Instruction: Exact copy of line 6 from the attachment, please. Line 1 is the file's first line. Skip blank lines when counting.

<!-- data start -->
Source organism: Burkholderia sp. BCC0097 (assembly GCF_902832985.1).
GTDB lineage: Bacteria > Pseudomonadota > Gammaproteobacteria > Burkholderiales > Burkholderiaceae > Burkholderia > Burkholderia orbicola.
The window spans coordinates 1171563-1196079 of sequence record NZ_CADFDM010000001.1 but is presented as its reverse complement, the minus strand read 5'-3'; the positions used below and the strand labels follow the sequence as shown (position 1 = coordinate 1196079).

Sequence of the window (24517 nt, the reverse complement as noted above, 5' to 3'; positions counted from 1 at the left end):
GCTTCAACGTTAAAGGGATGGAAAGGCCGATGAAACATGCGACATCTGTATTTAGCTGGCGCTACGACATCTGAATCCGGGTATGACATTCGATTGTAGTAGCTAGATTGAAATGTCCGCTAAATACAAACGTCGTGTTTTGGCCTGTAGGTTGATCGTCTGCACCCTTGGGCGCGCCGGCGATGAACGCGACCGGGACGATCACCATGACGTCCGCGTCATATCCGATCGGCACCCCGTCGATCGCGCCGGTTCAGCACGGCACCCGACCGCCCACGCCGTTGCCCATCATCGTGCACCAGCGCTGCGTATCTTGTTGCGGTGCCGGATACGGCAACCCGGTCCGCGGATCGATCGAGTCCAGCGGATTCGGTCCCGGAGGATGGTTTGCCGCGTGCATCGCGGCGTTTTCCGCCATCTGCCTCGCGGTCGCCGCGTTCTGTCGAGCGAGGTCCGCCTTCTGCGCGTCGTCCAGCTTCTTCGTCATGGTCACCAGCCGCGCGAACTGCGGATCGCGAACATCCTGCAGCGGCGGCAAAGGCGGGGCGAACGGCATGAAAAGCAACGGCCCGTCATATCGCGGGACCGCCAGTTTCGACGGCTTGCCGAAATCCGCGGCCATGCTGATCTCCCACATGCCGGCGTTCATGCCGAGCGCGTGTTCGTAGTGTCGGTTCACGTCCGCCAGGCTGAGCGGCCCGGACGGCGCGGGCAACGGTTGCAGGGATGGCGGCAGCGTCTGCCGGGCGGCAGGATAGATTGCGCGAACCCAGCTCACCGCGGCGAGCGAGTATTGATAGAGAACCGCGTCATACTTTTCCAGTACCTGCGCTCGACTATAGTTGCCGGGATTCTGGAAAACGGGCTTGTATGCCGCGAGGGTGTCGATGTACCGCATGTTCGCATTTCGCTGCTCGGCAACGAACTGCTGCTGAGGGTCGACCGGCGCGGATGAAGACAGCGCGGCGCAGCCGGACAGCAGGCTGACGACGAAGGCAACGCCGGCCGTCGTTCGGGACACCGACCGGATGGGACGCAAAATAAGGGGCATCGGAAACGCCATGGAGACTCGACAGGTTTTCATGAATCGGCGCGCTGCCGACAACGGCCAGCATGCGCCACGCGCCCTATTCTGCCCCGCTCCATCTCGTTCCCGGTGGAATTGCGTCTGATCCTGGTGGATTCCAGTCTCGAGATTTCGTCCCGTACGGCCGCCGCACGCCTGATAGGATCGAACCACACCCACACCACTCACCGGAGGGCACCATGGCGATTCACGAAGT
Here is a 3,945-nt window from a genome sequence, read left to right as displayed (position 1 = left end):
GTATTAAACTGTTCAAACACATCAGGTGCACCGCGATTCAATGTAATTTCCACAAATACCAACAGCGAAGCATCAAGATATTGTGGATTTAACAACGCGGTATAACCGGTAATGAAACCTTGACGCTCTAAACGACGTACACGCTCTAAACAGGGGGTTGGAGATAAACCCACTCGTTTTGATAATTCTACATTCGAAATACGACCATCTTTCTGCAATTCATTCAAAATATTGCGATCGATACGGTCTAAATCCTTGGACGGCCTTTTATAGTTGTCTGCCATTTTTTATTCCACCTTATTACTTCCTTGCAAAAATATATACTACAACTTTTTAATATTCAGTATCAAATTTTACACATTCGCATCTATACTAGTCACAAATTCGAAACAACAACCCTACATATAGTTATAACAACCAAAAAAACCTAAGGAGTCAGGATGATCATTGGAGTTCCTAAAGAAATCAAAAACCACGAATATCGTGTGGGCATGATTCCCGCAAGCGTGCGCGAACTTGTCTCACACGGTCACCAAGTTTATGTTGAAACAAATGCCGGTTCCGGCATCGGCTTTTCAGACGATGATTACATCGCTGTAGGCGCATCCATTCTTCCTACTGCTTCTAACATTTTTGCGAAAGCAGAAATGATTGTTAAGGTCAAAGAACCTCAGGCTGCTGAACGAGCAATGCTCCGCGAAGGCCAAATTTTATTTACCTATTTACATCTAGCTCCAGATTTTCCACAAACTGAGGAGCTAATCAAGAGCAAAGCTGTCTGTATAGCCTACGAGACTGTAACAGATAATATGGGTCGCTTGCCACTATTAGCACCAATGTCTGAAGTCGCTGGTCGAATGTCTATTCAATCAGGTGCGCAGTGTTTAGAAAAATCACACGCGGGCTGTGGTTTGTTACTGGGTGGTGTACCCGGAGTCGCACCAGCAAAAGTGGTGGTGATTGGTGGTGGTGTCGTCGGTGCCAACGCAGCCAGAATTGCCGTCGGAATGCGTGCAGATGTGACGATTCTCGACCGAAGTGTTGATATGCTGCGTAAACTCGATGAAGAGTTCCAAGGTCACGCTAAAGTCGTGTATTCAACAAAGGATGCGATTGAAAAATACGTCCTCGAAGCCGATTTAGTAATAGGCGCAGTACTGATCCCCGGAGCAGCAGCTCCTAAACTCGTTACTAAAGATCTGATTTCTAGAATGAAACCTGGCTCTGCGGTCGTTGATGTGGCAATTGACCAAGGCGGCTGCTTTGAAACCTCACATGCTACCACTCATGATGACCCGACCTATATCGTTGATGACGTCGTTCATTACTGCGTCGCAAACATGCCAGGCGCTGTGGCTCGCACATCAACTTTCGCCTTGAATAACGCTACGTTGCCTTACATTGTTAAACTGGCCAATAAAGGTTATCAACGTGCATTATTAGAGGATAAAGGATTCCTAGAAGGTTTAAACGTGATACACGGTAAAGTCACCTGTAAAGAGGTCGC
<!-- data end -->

Here is a 3,945-nt window from a genome sequence, read left to right as displayed (position 1 = left end):